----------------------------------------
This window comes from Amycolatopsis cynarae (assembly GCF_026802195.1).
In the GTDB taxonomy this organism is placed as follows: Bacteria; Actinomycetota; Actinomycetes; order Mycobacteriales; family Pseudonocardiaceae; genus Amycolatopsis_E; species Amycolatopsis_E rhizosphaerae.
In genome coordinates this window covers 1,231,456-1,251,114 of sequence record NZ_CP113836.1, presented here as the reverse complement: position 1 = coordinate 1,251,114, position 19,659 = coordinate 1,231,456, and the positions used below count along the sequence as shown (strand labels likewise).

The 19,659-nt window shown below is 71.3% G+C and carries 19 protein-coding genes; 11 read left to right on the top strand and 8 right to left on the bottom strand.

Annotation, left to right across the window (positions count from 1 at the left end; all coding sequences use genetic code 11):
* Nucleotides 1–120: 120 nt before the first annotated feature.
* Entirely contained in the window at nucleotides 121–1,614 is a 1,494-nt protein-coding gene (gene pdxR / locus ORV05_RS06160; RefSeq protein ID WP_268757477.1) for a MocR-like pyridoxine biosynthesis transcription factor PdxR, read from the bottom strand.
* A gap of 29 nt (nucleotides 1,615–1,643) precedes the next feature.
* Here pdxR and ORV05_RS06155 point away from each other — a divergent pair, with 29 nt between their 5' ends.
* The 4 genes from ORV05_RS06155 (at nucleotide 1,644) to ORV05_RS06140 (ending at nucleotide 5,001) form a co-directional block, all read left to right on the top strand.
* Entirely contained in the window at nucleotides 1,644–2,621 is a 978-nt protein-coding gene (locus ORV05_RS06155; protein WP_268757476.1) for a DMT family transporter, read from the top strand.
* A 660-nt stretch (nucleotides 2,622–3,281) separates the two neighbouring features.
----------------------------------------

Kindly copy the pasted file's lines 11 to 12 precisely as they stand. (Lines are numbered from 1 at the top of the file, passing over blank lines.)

* Entirely contained in the window at nucleotides 1,644–2,621 is a 978-nt protein-coding gene (locus ORV05_RS06155; protein WP_268757476.1) for a DMT family transporter, read from the top strand.
* A 660-nt stretch (nucleotides 2,622–3,281) separates the two neighbouring features.